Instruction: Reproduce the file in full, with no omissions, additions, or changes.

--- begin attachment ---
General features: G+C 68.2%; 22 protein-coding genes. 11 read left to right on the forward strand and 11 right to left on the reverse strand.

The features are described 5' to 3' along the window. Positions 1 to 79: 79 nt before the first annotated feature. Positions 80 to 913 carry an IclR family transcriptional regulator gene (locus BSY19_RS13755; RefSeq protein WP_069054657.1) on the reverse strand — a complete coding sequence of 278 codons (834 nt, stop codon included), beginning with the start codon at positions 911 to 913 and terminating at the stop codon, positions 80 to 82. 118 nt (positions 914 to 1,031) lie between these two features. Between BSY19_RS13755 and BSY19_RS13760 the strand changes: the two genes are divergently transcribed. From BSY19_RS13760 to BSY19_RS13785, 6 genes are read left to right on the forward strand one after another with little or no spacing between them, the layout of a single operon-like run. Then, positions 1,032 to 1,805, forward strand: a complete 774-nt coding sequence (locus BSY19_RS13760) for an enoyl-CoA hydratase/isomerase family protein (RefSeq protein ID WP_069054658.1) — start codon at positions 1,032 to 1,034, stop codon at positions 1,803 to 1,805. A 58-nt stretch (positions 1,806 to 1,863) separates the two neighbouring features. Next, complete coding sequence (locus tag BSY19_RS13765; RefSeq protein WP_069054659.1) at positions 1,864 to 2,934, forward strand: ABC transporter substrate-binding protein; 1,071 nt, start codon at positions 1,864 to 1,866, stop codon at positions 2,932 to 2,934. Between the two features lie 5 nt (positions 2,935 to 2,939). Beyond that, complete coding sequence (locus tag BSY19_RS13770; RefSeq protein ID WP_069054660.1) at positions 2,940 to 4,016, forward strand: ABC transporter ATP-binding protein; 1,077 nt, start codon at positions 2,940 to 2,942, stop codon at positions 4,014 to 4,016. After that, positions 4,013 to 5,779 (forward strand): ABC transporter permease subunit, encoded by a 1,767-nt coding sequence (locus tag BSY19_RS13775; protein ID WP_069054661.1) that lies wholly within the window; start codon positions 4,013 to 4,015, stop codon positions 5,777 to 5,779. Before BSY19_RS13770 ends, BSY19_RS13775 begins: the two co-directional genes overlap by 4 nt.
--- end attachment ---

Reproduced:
General features: G+C 68.2%; 22 protein-coding genes. 11 read left to right on the forward strand and 11 right to left on the reverse strand.

The features are described 5' to 3' along the window. Positions 1 to 79: 79 nt before the first annotated feature. Positions 80 to 913 carry an IclR family transcriptional regulator gene (locus BSY19_RS13755; RefSeq protein WP_069054657.1) on the reverse strand — a complete coding sequence of 278 codons (834 nt, stop codon included), beginning with the start codon at positions 911 to 913 and terminating at the stop codon, positions 80 to 82. 118 nt (positions 914 to 1,031) lie between these two features. Between BSY19_RS13755 and BSY19_RS13760 the strand changes: the two genes are divergently transcribed. From BSY19_RS13760 to BSY19_RS13785, 6 genes are read left to right on the forward strand one after another with little or no spacing between them, the layout of a single operon-like run. Then, positions 1,032 to 1,805, forward strand: a complete 774-nt coding sequence (locus BSY19_RS13760) for an enoyl-CoA hydratase/isomerase family protein (RefSeq protein ID WP_069054658.1) — start codon at positions 1,032 to 1,034, stop codon at positions 1,803 to 1,805. A 58-nt stretch (positions 1,806 to 1,863) separates the two neighbouring features. Next, complete coding sequence (locus tag BSY19_RS13765; RefSeq protein WP_069054659.1) at positions 1,864 to 2,934, forward strand: ABC transporter substrate-binding protein; 1,071 nt, start codon at positions 1,864 to 1,866, stop codon at positions 2,932 to 2,934. Between the two features lie 5 nt (positions 2,935 to 2,939). Beyond that, complete coding sequence (locus tag BSY19_RS13770; RefSeq protein ID WP_069054660.1) at positions 2,940 to 4,016, forward strand: ABC transporter ATP-binding protein; 1,077 nt, start codon at positions 2,940 to 2,942, stop codon at positions 4,014 to 4,016. After that, positions 4,013 to 5,779 (forward strand): ABC transporter permease subunit, encoded by a 1,767-nt coding sequence (locus tag BSY19_RS13775; protein ID WP_069054661.1) that lies wholly within the window; start codon positions 4,013 to 4,015, stop codon positions 5,777 to 5,779. Before BSY19_RS13770 ends, BSY19_RS13775 begins: the two co-directional genes overlap by 4 nt.